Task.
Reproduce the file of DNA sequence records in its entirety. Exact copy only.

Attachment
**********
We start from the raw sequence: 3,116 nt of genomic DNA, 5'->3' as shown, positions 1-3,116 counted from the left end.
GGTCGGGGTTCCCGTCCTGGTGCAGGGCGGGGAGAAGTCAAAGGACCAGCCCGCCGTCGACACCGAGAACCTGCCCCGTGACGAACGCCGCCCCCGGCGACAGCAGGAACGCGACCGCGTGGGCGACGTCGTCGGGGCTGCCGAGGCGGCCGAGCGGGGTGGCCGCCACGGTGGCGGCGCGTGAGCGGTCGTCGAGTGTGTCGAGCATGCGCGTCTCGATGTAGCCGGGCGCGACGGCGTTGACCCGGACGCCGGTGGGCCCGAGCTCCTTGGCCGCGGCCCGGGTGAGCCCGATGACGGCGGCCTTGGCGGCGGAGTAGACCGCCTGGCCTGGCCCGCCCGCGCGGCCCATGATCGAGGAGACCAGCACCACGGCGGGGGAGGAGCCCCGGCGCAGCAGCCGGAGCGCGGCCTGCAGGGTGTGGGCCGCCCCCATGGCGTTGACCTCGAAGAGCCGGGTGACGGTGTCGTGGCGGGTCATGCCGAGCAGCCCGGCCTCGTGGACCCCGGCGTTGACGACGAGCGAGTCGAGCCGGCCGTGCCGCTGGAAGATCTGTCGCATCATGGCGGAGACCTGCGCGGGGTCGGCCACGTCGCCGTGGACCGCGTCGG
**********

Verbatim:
We start from the raw sequence: 3,116 nt of genomic DNA, 5'->3' as shown, positions 1-3,116 counted from the left end.
GGTCGGGGTTCCCGTCCTGGTGCAGGGCGGGGAGAAGTCAAAGGACCAGCCCGCCGTCGACACCGAGAACCTGCCCCGTGACGAACGCCGCCCCCGGCGACAGCAGGAACGCGACCGCGTGGGCGACGTCGTCGGGGCTGCCGAGGCGGCCGAGCGGGGTGGCCGCCACGGTGGCGGCGCGTGAGCGGTCGTCGAGTGTGTCGAGCATGCGCGTCTCGATGTAGCCGGGCGCGACGGCGTTGACCCGGACGCCGGTGGGCCCGAGCTCCTTGGCCGCGGCCCGGGTGAGCCCGATGACGGCGGCCTTGGCGGCGGAGTAGACCGCCTGGCCTGGCCCGCCCGCGCGGCCCATGATCGAGGAGACCAGCACCACGGCGGGGGAGGAGCCCCGGCGCAGCAGCCGGAGCGCGGCCTGCAGGGTGTGGGCCGCCCCCATGGCGTTGACCTCGAAGAGCCGGGTGACGGTGTCGTGGCGGGTCATGCCGAGCAGCCCGGCCTCGTGGACCCCGGCGTTGACGACGAGCGAGTCGAGCCGGCCGTGCCGCTGGAAGATCTGTCGCATCATGGCGGAGACCTGCGCGGGGTCGGCCACGTCGCCGTGGACCGCGTCGG